Lurching box cars

Discussion in 'N / Z Scale Model Trains' started by Harpo, Mar 30, 2006.

  1. Harpo

    Harpo Member

    Wondering about a couple of things here. I have one or two cars (the same ones) that seem to lurch fore & aft with some regularity as the train progresses around the layout, especially at low speeds. The location in the train is usually toward the end, furthest away from the loco. I'm wondering, if maybe it may be only a dirty track problem, where the loco itself is lurching, but the action is transmitted only to the last few cars, although I can't see that happening. Or if one car is possibly too heavy weighted, or what... we're dealing with n gauge here, and accumate/mt/kadee couplers which seem to have a fair amount of fore & aft sprung motion anyway.
    By the way, I recently acquired an Atlas RS3. Man! Is this a sweet runner or what? VERY quiet, extremely smooth even right out of the box. I am impressed!
  2. MasonJar

    MasonJar It's not rocket surgery

    You might try checking the rolling characteristics of the car(s) in question. If the wheels do not spin freely, are not in gauge, or are not round :eek: what you might be seeing is slightly different rolling resistance than your other cars. This could give you a forward-backward motion. The weight is also something to check, as you noted.

  3. johnny b

    johnny b Member

    I had a couple a cars that did that too. All thogh the above mentioned idea makes a lot of sense and is likelly the problem , mine were cured when I got a diffent better quality engine that ran a lot smoother.
  4. MasonJar

    MasonJar It's not rocket surgery

    That is also a good point! If your loco does not start out smooth and run well at low speeds, its "jerkiness" can be transmitted down the line. It will be most noticable at the end, as those cars have the "benefit" of all the combined slack.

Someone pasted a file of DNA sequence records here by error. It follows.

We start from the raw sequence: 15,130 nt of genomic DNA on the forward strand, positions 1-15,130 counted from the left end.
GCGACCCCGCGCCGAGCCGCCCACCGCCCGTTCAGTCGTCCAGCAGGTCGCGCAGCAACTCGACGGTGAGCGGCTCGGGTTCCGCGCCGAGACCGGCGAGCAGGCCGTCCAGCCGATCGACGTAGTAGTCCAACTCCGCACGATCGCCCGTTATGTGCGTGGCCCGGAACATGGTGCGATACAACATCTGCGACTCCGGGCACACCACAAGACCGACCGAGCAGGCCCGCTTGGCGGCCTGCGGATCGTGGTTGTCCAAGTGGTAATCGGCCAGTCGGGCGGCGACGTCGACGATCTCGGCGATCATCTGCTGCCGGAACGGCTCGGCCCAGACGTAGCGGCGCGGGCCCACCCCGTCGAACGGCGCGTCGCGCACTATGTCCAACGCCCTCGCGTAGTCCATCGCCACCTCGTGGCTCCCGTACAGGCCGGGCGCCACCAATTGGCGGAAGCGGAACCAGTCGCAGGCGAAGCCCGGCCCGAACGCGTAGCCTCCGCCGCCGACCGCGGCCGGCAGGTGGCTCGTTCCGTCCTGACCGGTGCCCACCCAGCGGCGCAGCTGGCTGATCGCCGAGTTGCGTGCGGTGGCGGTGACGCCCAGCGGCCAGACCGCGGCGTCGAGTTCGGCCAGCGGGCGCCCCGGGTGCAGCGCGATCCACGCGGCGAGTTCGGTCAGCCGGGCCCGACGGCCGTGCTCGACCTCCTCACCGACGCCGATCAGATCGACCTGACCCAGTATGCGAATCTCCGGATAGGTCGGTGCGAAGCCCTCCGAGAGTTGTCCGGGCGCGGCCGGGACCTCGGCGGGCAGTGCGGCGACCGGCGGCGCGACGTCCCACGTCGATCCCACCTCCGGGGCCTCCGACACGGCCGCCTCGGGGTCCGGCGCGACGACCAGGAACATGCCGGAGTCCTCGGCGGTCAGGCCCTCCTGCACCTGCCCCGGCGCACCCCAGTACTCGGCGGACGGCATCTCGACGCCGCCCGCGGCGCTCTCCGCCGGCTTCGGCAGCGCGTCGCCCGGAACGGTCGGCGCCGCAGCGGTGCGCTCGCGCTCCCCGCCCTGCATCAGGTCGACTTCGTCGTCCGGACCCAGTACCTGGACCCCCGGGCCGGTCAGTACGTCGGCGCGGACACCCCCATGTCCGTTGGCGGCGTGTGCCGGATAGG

One more thing for your list of things to check! ;) :D

  5. davidstrains

    davidstrains Active Member

    Some of this can also be attributed to the pulse characteristics of the "dc" we use on the layouts. Most of the locos that I know of in n-scale appear to run smooth at low speeds with no cars attached. But when you hook 2 or 3 cars behind it you see the "lurches". Pulsed DC will do this as will the modified "DC" we get with DCC. The lurch is the coupler slack being extended and retracted as the pulses hit and rotate the motor. The only way that I know to eliminate this is to have a perfectly tuned local motor, gears and drive assembly. All possible, difficult to achieve.

    I try to start my locos slowly and increase the speed steadily to get them up to a speed where those "lurches" go away. I don't use momentum.
  6. Sonny

    Sonny New Member

    lurching cars

    Some cars mostly Micro Train cars have really frree rolling wheels. They make a spring that you install on one of the bearings of the wheels. That will solve your problem. Mostly it is the last car of the train that has this lurching.
  7. brakie

    brakie Active Member

    If you are using MT trucks/couplers on your cars then it sounds like the "slinky" effect caused by the couplers..My solution is to use MT's axle spring or a old fashion brass pickup for lighted passenger cars..This problem is not caused by cheap engines or DC and can't be fixed with cure all problems with DCC.:D This problem has been around for years.
  8. Catt

    Catt Guest

    I would suggest that you place these cars closer to the locomotive.I think you will find that they no longer exibit the slinky effect (assuming they have MT trucks/couplers that is.)
  9. Harpo

    Harpo Member

    Many thanks for the suggestions. I have eliminated the car that seemed to be causing the most problems; it had a cast metal floor which made it about three times heavier than anything else. Stripped it for parts, actually...the trucks were fine. Running without it has eliminated about 90% of the lurching, but as time goes on I will try the axle spring idea as well, when time allows. Again, many thanks!


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